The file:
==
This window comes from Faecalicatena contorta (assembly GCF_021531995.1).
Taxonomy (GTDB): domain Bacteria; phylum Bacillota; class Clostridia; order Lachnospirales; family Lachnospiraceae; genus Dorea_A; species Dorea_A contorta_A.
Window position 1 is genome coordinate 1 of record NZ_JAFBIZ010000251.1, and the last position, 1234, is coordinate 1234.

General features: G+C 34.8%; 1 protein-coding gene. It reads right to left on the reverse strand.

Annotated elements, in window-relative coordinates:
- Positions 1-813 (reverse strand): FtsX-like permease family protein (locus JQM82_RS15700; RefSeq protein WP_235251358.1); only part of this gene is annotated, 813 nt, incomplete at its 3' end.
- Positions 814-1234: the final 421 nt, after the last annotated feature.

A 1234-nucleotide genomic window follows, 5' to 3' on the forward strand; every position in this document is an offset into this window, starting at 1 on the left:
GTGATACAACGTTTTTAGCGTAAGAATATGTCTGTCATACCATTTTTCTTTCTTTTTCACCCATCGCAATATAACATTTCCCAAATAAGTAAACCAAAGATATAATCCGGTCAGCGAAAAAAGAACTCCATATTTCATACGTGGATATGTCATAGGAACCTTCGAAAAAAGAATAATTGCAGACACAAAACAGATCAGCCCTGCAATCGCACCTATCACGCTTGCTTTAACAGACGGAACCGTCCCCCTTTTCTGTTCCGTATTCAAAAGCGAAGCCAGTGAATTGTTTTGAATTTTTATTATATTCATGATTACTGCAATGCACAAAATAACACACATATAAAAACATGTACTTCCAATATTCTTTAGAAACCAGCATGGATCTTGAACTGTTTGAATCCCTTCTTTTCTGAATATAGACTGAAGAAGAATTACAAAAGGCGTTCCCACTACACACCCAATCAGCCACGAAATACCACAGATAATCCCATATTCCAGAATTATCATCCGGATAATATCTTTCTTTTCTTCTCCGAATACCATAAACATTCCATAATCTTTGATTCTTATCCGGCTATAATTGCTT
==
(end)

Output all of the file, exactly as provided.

This window comes from Faecalicatena contorta (assembly GCF_021531995.1).
Taxonomy (GTDB): domain Bacteria; phylum Bacillota; class Clostridia; order Lachnospirales; family Lachnospiraceae; genus Dorea_A; species Dorea_A contorta_A.
Window position 1 is genome coordinate 1 of record NZ_JAFBIZ010000251.1, and the last position, 1234, is coordinate 1234.

General features: G+C 34.8%; 1 protein-coding gene. It reads right to left on the reverse strand.

Annotated elements, in window-relative coordinates:
- Positions 1-813 (reverse strand): FtsX-like permease family protein (locus JQM82_RS15700; RefSeq protein WP_235251358.1); only part of this gene is annotated, 813 nt, incomplete at its 3' end.
- Positions 814-1234: the final 421 nt, after the last annotated feature.

A 1234-nucleotide genomic window follows, 5' to 3' on the forward strand; every position in this document is an offset into this window, starting at 1 on the left:
GTGATACAACGTTTTTAGCGTAAGAATATGTCTGTCATACCATTTTTCTTTCTTTTTCACCCATCGCAATATAACATTTCCCAAATAAGTAAACCAAAGATATAATCCGGTCAGCGAAAAAAGAACTCCATATTTCATACGTGGATATGTCATAGGAACCTTCGAAAAAAGAATAATTGCAGACACAAAACAGATCAGCCCTGCAATCGCACCTATCACGCTTGCTTTAACAGACGGAACCGTCCCCCTTTTCTGTTCCGTATTCAAAAGCGAAGCCAGTGAATTGTTTTGAATTTTTATTATATTCATGATTACTGCAATGCACAAAATAACACACATATAAAAACATGTACTTCCAATATTCTTTAGAAACCAGCATGGATCTTGAACTGTTTGAATCCCTTCTTTTCTGAATATAGACTGAAGAAGAATTACAAAAGGCGTTCCCACTACACACCCAATCAGCCACGAAATACCACAGATAATCCCATATTCCAGAATTATCATCCGGATAATATCTTTCTTTTCTTCTCCGAATACCATAAACATTCCATAATCTTTGATTCTTATCCGGCTATAATTGCTT